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Prisonela DX Review


The roguelike genre is a bit like cheese. It’s so versatile that you can mix it with pretty much anything and get a decent result. Action-platformers? Of course. Shooters? Absolutely. Dungeon-crawlers, card games, even narrative adventures (Road 96, in case you were wondering)? They all combine as well as cheese and, well, anything else. 

But something has to be the chocolate in this scenario. Cheese doesn’t mix with everything. And to prove this protracted analogy correct is Prisonela DX. It takes the indie precision platformer – the VVVVVV, N++ or Celeste – and folds in the roguelike genre mostly to mixed-to-negative results. It shows that the roguelike isn’t a magic wand that will improve anything it touches. 

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Get ready to jump some spikes in Prisonela DX

The fact that it didn’t work for us has nothing to do with the effort or presentation. Prisonela DX is a lovingly crafted game, and it takes almost no time to make this clear. The soundtrack is an absolute bop, only occasionally punctuated by the sounds of us dying. The graphics hit the spot too. While it’s simple pixel art, with character designs that look like negatives taken from a Super Mario artbook, it’s given a nicely dark and oppressive mood, and the chromatic aberration makes it look like a SNES game being played on a CRT. It’s a vibe, and we found that vibe reasonably easily to find on the second or third play.

While we’re complimenting Prisonela DX, it’s also hugely considerate of your time, and that’s annoyingly rare in modern day platformers. When you die, and that happens a ridiculous number of times in Prisonela DX, then you appear almost instantaneously back at the start of the game. There are no death animations, no prompts to continue, no strange delays. It’s a game that knows that death is a pain by itself: it doesn’t need to stack more pain on with loading screens. 

The roguelike + platformer combination works like this: you are given a short platforming level that barely overflows the game screen. These are scenarios that include a maximum of four or five obstacles on the way to an exit ‘fire portal’ which completes the level. So, you navigate them by jumping and double jumping, adding level ‘notches’ to your tally.

Being a roguelike, death means you reset to the start. The pressure keeps building and building with each level that you complete, until it’s an anxiety-skyscraper on your back. Beat a personal best and you can feel the weight of the achievement. Because every misstep, every clipped pixel, means that you have to restart at level 1 and find the enthusiasm to try again.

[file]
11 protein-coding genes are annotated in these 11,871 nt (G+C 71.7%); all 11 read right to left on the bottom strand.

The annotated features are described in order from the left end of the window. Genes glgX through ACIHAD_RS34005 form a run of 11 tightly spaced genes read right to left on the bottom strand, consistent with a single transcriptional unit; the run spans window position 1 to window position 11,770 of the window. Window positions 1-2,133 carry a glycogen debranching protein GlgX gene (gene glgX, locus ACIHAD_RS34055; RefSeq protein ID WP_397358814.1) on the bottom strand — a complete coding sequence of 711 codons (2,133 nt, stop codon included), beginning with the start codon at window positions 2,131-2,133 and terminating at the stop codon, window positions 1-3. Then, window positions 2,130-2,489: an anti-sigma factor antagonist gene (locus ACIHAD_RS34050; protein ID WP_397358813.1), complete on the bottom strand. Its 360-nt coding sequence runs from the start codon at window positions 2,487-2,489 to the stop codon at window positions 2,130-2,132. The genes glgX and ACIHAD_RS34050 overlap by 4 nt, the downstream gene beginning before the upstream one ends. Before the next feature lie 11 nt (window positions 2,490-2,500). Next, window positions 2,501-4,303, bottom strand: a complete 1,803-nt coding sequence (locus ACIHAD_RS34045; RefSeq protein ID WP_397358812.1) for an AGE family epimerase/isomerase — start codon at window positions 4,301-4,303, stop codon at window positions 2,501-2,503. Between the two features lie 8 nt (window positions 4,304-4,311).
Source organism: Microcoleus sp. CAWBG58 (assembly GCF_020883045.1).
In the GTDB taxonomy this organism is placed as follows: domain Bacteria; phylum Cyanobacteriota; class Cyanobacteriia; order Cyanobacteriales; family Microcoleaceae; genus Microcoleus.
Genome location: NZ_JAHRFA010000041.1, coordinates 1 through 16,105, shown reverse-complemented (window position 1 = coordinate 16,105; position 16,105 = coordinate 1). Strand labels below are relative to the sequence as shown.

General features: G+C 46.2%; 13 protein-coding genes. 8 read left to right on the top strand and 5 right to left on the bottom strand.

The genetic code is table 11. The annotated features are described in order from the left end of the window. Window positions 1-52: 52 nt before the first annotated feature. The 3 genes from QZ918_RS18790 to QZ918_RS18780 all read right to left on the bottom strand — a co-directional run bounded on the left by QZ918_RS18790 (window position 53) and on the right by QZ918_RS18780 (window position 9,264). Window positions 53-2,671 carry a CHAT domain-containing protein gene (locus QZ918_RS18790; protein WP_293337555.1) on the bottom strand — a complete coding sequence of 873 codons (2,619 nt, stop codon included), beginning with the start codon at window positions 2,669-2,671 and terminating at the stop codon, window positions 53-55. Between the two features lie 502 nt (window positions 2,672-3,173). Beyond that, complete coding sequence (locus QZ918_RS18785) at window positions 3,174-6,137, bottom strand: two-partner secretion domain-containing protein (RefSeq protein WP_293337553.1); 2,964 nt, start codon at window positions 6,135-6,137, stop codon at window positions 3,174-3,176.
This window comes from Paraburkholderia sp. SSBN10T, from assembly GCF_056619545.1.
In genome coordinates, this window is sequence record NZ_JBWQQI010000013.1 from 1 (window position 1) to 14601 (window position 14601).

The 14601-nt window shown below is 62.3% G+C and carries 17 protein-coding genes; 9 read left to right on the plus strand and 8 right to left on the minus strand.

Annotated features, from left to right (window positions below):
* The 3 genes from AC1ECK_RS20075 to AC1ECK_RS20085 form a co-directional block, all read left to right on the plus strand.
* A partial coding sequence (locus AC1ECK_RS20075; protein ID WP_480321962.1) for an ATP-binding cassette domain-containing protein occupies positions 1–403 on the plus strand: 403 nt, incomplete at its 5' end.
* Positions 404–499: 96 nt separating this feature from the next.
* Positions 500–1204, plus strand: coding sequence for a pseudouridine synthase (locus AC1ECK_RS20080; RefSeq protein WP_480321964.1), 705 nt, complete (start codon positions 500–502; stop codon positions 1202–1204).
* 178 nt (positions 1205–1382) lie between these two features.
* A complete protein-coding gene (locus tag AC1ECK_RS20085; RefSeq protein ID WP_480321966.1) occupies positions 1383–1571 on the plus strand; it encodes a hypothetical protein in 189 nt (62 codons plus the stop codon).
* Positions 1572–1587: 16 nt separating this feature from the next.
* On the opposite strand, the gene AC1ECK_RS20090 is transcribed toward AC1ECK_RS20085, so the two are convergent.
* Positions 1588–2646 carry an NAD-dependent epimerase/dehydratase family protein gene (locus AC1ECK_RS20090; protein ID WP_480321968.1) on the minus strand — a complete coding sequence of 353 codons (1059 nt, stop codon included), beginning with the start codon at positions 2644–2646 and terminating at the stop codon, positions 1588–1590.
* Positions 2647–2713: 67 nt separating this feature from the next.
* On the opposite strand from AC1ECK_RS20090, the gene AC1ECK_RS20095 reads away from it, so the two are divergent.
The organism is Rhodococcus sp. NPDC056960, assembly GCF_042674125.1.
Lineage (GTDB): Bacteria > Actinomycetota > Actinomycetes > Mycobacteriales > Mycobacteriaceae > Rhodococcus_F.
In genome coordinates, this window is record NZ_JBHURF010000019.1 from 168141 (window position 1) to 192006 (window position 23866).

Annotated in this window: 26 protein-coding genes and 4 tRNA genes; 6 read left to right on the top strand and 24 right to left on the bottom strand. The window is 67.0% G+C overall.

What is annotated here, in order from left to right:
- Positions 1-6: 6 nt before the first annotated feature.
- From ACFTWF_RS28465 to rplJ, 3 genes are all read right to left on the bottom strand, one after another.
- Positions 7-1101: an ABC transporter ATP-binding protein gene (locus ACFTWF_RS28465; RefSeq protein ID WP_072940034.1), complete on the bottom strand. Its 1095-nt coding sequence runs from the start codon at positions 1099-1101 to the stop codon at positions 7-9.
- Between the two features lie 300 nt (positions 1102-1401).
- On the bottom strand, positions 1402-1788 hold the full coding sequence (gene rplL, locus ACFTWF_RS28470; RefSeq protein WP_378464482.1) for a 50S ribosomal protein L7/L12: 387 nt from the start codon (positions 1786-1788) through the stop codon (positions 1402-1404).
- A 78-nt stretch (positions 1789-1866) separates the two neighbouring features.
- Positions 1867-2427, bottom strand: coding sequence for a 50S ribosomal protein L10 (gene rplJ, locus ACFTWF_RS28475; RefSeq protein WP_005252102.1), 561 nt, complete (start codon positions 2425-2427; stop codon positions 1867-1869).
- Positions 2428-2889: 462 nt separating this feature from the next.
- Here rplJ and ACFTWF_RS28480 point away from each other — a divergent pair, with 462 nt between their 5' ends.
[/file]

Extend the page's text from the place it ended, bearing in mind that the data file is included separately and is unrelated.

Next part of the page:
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You can chuck some cogs of doom in too

And it’s here where the problem lies, at least for us. We needed to be bribed, offered a little extrinsic reward, to keep making runs in Prisonela DX. But none were forthcoming. The closest you get to rewards are cosmetics unlocks: admittedly cute skins for your main character, bought from the coins you accrue from your achievements. These clearly don’t improve you for the next run – something that we see as almost essential for a satisfying roguelike – so the developers are relying on the pull of the platformer itself to keep you going. 

Playing Prisonela DX for the sake of playing Prisonela DX wasn’t enough – not for us. There’s a couple of reasons for that, with the first probably being immediately obvious. Playing a platformer is about progress, whether that’s ticking off levels until you reach a castle in Super Mario, or surging towards level 100 on innumerable budget indie platformers. We wondered whether that a lack of unlocks would be a dealbreaker in Prisonela DX, because you can absolutely lose all of your progress, and so it proved to be. We just couldn’t get over the disappointment of reaching level nineteen – our best run, which relied on a fair amount of skill and luck – and meeting an untimely death, knowing that we had to attempt it all over again.